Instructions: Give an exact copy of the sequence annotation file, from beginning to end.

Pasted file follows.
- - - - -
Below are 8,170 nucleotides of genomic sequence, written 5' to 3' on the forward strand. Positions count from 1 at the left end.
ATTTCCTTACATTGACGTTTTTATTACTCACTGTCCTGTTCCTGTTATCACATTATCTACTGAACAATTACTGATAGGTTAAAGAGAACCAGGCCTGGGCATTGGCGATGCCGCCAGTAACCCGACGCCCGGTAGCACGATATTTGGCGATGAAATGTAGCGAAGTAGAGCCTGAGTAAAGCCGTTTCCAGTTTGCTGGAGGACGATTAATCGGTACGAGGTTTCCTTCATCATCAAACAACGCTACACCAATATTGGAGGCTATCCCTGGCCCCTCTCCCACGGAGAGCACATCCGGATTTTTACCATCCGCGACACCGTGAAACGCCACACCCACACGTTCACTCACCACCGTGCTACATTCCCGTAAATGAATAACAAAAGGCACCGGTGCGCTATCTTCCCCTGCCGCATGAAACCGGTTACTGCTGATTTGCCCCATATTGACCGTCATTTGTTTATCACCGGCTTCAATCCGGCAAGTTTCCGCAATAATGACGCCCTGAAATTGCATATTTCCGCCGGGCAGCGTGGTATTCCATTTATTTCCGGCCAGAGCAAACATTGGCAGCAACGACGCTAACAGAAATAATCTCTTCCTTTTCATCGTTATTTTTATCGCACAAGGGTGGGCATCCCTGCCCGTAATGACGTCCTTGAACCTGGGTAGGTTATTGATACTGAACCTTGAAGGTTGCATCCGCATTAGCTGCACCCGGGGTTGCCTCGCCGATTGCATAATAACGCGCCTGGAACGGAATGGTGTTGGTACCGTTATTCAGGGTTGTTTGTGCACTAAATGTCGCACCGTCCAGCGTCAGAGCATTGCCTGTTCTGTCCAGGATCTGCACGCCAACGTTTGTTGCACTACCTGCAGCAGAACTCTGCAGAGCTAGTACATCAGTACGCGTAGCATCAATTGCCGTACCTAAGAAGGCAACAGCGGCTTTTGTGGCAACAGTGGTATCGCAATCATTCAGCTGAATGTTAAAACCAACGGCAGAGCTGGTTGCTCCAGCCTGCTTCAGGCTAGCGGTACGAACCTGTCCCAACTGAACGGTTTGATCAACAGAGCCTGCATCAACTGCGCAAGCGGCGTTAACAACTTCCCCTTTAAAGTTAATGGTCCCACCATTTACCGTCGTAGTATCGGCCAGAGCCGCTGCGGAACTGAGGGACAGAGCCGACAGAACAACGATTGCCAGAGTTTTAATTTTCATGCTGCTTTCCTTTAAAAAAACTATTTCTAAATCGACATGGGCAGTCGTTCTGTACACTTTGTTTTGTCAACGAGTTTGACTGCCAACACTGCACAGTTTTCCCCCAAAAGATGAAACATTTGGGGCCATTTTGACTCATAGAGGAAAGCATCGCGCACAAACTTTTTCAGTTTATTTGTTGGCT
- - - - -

Below are 8,170 nucleotides of genomic sequence, written 5' to 3' on the forward strand. Positions count from 1 at the left end.
ATTTCCTTACATTGACGTTTTTATTACTCACTGTCCTGTTCCTGTTATCACATTATCTACTGAACAATTACTGATAGGTTAAAGAGAACCAGGCCTGGGCATTGGCGATGCCGCCAGTAACCCGACGCCCGGTAGCACGATATTTGGCGATGAAATGTAGCGAAGTAGAGCCTGAGTAAAGCCGTTTCCAGTTTGCTGGAGGACGATTAATCGGTACGAGGTTTCCTTCATCATCAAACAACGCTACACCAATATTGGAGGCTATCCCTGGCCCCTCTCCCACGGAGAGCACATCCGGATTTTTACCATCCGCGACACCGTGAAACGCCACACCCACACGTTCACTCACCACCGTGCTACATTCCCGTAAATGAATAACAAAAGGCACCGGTGCGCTATCTTCCCCTGCCGCATGAAACCGGTTACTGCTGATTTGCCCCATATTGACCGTCATTTGTTTATCACCGGCTTCAATCCGGCAAGTTTCCGCAATAATGACGCCCTGAAATTGCATATTTCCGCCGGGCAGCGTGGTATTCCATTTATTTCCGGCCAGAGCAAACATTGGCAGCAACGACGCTAACAGAAATAATCTCTTCCTTTTCATCGTTATTTTTATCGCACAAGGGTGGGCATCCCTGCCCGTAATGACGTCCTTGAACCTGGGTAGGTTATTGATACTGAACCTTGAAGGTTGCATCCGCATTAGCTGCACCCGGGGTTGCCTCGCCGATTGCATAATAACGCGCCTGGAACGGAATGGTGTTGGTACCGTTATTCAGGGTTGTTTGTGCACTAAATGTCGCACCGTCCAGCGTCAGAGCATTGCCTGTTCTGTCCAGGATCTGCACGCCAACGTTTGTTGCACTACCTGCAGCAGAACTCTGCAGAGCTAGTACATCAGTACGCGTAGCATCAATTGCCGTACCTAAGAAGGCAACAGCGGCTTTTGTGGCAACAGTGGTATCGCAATCATTCAGCTGAATGTTAAAACCAACGGCAGAGCTGGTTGCTCCAGCCTGCTTCAGGCTAGCGGTACGAACCTGTCCCAACTGAACGGTTTGATCAACAGAGCCTGCATCAACTGCGCAAGCGGCGTTAACAACTTCCCCTTTAAAGTTAATGGTCCCACCATTTACCGTCGTAGTATCGGCCAGAGCCGCTGCGGAACTGAGGGACAGAGCCGACAGAACAACGATTGCCAGAGTTTTAATTTTCATGCTGCTTTCCTTTAAAAAAACTATTTCTAAATCGACATGGGCAGTCGTTCTGTACACTTTGTTTTGTCAACGAGTTTGACTGCCAACACTGCACAGTTTTCCCCCAAAAGATGAAACATTTGGGGCCATTTTGACTCATAGAGGAAAGCATCGCGCACAAACTTTTTCAGTTTATTTGTTGGCT